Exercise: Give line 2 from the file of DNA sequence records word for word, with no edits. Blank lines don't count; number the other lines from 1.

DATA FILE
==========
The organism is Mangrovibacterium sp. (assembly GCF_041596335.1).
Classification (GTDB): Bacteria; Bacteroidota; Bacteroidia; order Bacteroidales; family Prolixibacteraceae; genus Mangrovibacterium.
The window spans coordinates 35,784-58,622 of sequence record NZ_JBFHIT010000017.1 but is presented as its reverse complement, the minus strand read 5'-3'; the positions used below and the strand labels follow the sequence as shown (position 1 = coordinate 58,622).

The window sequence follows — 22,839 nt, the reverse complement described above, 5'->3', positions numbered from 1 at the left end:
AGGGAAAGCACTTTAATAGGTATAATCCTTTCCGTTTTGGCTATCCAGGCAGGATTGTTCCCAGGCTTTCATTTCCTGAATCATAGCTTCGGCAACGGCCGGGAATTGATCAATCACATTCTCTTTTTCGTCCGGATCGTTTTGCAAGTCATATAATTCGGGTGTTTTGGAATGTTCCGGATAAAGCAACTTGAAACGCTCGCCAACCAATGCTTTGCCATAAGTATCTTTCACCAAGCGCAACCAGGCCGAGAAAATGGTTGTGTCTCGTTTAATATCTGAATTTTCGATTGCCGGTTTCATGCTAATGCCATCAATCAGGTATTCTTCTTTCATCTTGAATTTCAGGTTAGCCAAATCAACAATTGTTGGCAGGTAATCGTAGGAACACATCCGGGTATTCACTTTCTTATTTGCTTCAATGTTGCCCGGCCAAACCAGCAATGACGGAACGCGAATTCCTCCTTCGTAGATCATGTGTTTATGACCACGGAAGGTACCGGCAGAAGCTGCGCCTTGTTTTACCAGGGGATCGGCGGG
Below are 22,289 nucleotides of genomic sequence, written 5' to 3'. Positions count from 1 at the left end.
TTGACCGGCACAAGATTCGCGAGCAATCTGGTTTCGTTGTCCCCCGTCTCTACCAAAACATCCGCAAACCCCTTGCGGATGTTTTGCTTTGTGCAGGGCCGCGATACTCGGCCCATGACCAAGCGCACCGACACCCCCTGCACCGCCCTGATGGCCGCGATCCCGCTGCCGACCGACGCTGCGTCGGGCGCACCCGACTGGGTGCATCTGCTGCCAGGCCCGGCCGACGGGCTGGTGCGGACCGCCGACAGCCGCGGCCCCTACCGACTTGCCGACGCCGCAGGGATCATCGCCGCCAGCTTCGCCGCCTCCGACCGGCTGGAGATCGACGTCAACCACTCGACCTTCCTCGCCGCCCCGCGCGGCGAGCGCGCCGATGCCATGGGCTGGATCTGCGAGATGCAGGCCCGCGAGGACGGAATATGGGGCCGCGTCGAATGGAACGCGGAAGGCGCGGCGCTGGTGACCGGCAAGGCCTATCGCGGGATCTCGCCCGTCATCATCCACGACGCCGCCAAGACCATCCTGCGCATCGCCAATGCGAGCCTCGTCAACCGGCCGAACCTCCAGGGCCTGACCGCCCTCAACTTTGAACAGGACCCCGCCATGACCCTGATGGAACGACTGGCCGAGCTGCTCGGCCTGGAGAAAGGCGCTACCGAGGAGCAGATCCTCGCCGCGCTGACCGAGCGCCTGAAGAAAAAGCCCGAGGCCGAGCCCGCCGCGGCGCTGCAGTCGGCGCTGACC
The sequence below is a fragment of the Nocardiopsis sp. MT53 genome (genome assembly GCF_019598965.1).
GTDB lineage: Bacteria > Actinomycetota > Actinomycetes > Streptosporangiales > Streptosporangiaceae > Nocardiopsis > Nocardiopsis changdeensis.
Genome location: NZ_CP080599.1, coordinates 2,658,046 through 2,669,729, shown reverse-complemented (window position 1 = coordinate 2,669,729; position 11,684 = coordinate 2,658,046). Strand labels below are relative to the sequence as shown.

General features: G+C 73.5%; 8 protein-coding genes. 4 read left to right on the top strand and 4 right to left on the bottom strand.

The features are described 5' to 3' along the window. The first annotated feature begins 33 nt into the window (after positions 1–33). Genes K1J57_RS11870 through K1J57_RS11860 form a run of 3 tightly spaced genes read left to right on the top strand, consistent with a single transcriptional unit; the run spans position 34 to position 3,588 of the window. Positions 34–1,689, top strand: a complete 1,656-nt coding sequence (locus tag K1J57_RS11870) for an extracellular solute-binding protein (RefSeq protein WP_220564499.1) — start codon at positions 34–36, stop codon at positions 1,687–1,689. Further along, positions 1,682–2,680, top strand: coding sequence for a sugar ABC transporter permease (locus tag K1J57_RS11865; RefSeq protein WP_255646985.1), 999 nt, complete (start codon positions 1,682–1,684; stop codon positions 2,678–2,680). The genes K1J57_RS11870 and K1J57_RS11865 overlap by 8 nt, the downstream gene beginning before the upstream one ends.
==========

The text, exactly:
Classification (GTDB): Bacteria; Bacteroidota; Bacteroidia; order Bacteroidales; family Prolixibacteraceae; genus Mangrovibacterium.